A Crash Course in Crisis Economics*
I. A Refresher on Recent Events and a Primer on Important Terminology
Inside Barney Frank’s district office in Newtonville, a strikingly well-dressed man who happens to be in the business of manufacturing solar panels is patiently waiting to speak to someone on the congressman’s staff. This summer the man’s Marlborough-based company had been working on raising $375 million by selling convertible debt — bonds affixed to stock options — to the public. As a condition of securing the financing, the investment bank handling the offering required the company to lend it some 31 million of its shares. But the deal never went through, because the investment bank was the soon-to-implode Lehman Brothers…a consequence of which was that the well-dressed man’s company, Evergreen Solar, never got its shares back. Barclays, the British bank that bought Lehman’s investment banking division, isn’t letting the shares go, forcing Evergreen Solar into suing to get them back. And so the well-dressed man is here, to learn what other options he might have.
Such are the Kafkaesque scenes that emerge during the complete breakdown of a system, which, you may have noticed, is what we now find ourselves living through. It’s not a situation made for easy comprehension, but when economists and politicos and anyone else with a time-share on the moment try to explain it to us, two big themes tend to come up: “information asymmetry” and “moral hazard.” You cannot have a halfway-serious discussion about the economic crash — or, for that matter, American politics generally — without them, and so it is with them that we will begin.
In a market context, information asymmetry is what it sounds like: a gap in understanding between two sides of a transaction. Despite his reputation as a partisan, Barney Frank views political problems through that same lens, framing most as a series of misunderstandings, miscalculations, and misplaced misgivings. He is equally deeply versed in moral hazard, which refers to the tendency of people who’ve been insulated from risk to behave differently (i.e., more riskily). The term was coined in the 19th century by life-insurance underwriters concerned that their customers would be increasingly likely to indulge in unhealthy excess; more recently, it has come to also be used in reference to prolonged stays in the corridors of Washington. Promoted by conservative Republicans, the idea began to take hold roughly 30 years ago — right around the time Frank won election to Congress — that the federal government is a veritable landfill of morally hazardous waste, manned by machine pols unnaturally insulated from the threat of losing their jobs and wanting only to spread the wealth of a risk-free government-payroll life to friends and lazy poor people.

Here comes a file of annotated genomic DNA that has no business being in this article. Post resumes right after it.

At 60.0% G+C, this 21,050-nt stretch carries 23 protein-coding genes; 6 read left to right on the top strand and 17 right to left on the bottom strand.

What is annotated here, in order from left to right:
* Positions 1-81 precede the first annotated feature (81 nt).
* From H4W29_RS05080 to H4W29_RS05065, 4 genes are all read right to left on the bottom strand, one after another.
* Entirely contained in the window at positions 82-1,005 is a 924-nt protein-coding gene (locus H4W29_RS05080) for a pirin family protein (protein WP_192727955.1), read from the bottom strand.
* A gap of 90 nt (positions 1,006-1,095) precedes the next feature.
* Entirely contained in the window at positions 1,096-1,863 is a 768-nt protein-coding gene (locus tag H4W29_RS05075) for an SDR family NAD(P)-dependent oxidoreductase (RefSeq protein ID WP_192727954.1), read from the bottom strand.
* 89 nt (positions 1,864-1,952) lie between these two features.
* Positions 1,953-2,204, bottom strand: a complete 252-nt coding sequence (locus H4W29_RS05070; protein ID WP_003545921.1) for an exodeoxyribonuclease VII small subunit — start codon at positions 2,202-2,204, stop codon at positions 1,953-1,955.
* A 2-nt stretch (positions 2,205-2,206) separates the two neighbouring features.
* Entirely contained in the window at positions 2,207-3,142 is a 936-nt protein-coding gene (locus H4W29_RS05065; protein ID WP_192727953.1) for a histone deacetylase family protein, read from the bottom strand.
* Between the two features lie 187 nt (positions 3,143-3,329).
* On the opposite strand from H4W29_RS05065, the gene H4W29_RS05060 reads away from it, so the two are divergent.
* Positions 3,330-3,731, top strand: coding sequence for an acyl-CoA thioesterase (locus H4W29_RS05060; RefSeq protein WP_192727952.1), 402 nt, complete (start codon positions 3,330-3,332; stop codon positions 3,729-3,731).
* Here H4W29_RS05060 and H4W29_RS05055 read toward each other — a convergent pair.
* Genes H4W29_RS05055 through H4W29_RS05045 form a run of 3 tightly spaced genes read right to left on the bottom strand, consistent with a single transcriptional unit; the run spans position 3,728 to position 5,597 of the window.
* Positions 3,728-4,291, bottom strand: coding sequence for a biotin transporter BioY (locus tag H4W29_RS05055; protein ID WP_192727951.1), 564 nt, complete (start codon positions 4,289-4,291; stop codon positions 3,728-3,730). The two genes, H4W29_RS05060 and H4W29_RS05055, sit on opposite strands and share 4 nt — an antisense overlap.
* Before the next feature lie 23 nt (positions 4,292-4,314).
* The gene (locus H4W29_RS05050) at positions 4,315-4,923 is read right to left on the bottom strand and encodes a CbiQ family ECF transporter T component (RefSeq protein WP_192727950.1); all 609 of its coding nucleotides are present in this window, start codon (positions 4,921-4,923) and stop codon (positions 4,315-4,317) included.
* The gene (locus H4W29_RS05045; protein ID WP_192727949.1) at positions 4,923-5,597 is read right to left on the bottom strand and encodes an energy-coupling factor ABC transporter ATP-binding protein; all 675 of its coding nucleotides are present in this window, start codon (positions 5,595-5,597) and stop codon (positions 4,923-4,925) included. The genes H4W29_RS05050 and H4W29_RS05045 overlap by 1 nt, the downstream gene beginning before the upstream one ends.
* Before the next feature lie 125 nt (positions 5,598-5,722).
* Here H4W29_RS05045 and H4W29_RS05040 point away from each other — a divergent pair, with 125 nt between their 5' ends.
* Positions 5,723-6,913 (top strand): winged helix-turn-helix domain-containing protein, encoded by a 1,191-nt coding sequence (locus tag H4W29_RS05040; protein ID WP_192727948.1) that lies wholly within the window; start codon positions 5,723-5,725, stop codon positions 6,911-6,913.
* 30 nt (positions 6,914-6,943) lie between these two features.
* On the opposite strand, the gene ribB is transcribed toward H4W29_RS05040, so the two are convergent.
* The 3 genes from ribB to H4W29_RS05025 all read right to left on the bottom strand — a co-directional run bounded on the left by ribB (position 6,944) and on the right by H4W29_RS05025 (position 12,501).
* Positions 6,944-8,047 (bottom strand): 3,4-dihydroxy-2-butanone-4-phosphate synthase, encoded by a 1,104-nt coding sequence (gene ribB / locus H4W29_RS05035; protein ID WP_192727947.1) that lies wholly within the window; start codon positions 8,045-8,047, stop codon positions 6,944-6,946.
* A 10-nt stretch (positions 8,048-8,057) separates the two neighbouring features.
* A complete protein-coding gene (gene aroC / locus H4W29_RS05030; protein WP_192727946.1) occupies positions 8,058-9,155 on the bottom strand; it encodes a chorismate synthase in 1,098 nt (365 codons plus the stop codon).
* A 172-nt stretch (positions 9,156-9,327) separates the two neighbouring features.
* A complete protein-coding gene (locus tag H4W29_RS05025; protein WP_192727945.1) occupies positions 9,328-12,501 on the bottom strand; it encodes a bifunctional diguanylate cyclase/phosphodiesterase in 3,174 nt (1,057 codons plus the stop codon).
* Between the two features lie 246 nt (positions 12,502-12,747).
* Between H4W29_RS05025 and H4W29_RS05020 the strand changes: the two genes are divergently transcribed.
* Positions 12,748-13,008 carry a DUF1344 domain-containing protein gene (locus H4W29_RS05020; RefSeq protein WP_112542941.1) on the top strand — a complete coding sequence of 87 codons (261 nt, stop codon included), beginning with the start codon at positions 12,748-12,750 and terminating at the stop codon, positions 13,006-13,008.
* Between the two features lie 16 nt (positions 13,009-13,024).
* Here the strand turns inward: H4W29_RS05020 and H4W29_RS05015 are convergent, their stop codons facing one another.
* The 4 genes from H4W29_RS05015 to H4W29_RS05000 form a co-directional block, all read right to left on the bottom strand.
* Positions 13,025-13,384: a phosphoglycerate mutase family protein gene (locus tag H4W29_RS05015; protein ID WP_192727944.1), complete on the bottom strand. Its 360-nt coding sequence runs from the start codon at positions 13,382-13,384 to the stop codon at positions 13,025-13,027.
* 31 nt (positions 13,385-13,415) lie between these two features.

But times change, and with them, the hazards. As when the financial system caved in on itself this September, the casualty of a decade-long ritual risk-burning started by hedge funds and sustained by a long list of all-too-eager accomplices. Within a few weeks, Henry Waxman, the California Democrat and chair of the House Oversight Committee, had hauled in some of the country’s leading plutocrats: Lehman CEO Richard Fuld and a pair of former CEOs of AIG — the insurance giant that had booked billions in profits on policies it couldn’t honor, then went golfing at the St. Regis after the government promised to bail the company out — and finally Alan Greenspan, whose false ideology was the system’s original sin. House Speaker Nancy Pelosi, for her part, gave a speech laying blame squarely on the “recklessness” and “irresponsibility” of “anything-goes” Republican policies. A member of her caucus reportedly wrote an e-mail vowing not to vote for a “$700-billion-dollar giveaway to the most unsympathetic human beings on the planet” unless it was “as punitive as possible” and included curbs on executive behavior “that would serve no useful purpose except to insult the industry.” It was astonishing: For once, the Moral Hazard Majority belonged to the Democrats.
Curiously, Frank wasn’t joining it. Hill insiders found it noteworthy that he’d ceded so much turf to Waxman when he could have done his own excoriating of corrupt billionaires in front of the Financial Services Committee, which he has chaired for the past two years. Instead, as Frank’s staff in Washington worked the phones monitoring the minutiae of the bailout package, he returned to his district and ran a campaign for reelection that resembled a lecture circuit as much as anything else. He visited the editorial boards of local newspapers and spoke at chamber of commerce breakfasts, community luncheons, and Democratic Party dinners. In between, he went on what seemed like at least one national news show a day to discuss the Wall Street mess.
“People should not be surprised that people who do not believe in government are incompetent at running it. It’s like making me chief judge of the Miss America contest,” Frank said at one of his stops, a fundraiser in New Hampshire, cracking up the audience. It was superficially a partisan speech to a thoroughly partisan crowd. But though those who seek to blame the crisis on him would never believe it, it was also given in pursuit of a higher purpose. “Barney Frank is not a hypocrite,” says Larry Lindsey, the former George W. Bush chief economic adviser (who over the summer wrote a column for the conservative Weekly Standard praising Frank’s “intellectually honest” mortgage foreclosure legislation). “He’s been dealing with this crisis in a very positive way. He understands there’s nothing criminal about being wrong.” The real hazard, Frank understands all too well, is in failing to try to open the other side’s eyes. A month after securing his 15th term, he continues to give his speeches.